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Mistakes were made

04/06/07 12:00AM By Vic Henningsen
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(HOST) Vermont senator Pat Leahy has called Attorney General Roberto Gonzalez to testify before the Senate Judiciary Committee on April 17th. Commentator Vic Henningsen hopes the Attorney General will be attentive to his use of language.

(HENNINGSEN) When the Attorney General and the President acknowledged that "mistakes were made" in the firings of federal prosecutors last year, they joined a long line of politicians using a linguistic construction to look like they're accepting responsibility when in fact they're doing no such thing. Who made the mistakes, we ask? Their words don't tell us. They admit nothing, they accept no responsibility, nor do they assign responsibility to anyone else.

They were following the playbook. Look sincere, sound contrite, speak in a way that appears direct, yet evades accountability: it's as old as politics itself. We associate it with Lyndon Johnson and Vietnam; Nixon and Watergate; Reagan on Iran-Contra; Bill Clinton on any number of issues. The New York Times recently quoted Washington insider William Schneider that this usage is a new tense called "past exonerative."

What it really is is what we call the passive voice. If you use the verb, "to be", in conjunction with "by" - either stated or implicit - you're writing or speaking in the passive voice. For example, "I made the decision" is active; "The decision was made" is passive and raises the question, "by whom?"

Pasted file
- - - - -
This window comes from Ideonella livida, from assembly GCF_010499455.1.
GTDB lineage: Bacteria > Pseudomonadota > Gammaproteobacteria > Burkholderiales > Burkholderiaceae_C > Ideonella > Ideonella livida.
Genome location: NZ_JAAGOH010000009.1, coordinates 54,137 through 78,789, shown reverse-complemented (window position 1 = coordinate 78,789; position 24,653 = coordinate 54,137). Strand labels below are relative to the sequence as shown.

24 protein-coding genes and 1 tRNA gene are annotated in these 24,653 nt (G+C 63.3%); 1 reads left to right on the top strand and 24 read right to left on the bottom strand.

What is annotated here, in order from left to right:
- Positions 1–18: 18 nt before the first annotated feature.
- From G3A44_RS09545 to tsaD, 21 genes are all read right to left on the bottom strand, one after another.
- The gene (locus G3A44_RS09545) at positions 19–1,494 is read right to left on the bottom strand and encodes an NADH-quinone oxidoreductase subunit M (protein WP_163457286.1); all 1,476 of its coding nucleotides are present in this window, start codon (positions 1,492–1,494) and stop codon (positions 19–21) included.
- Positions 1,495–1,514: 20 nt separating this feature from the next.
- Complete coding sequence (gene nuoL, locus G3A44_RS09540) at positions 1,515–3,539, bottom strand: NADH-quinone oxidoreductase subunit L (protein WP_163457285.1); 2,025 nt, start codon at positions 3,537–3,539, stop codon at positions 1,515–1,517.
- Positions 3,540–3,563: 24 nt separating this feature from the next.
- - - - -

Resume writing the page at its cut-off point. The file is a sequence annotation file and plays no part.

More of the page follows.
It's not totally worthless. Scientists employ passive construction to promote the impersonal objectivity important to their investigations. And the passive voice is often useful when speaking with skeptical teenagers, as in "When there's drinking at a party and people may want to be driven..."

But the passive voice usually sucks life out of language. Think how dull literature or history would be, if everyone wrote that way.

Remember Emerson's Concord Hymn? "Here once the embattled farmers stood, and fired the shot heard 'round the world." Let's make it passive: "The shot heard round the world was fired by embattled farmers who were standing here."

We can change "We hold these truths to be self-evident" to "These truths are held to be self-evident."

Or let's re-write Oliver Hazard Perry at the Battle of Lake Erie: "We have met the enemy and he is ours." Nah! "The enemy has been met and conquered by us."

We can even edit the Rolling Stones. "You can't always get what you want," becomes "What is desirable, is not always obtainable."

The passive voice avoids fixing responsibility. That's why struggling students and sleazy politicos use it: the first because they're unsure; the second because they're quite sure and want to make sure we don't find out.

That ought to make us angry.

After all, even high school students know that growing up means moving from the passive to the active voice: from "my homework got lost" to "I lost my homework." Becoming an adult means being accountable and we all learn that our language must reflect that.

Perhaps it's time for folks in power to take a grammar lesson.

Vic Henningsen is a teacher and historian.

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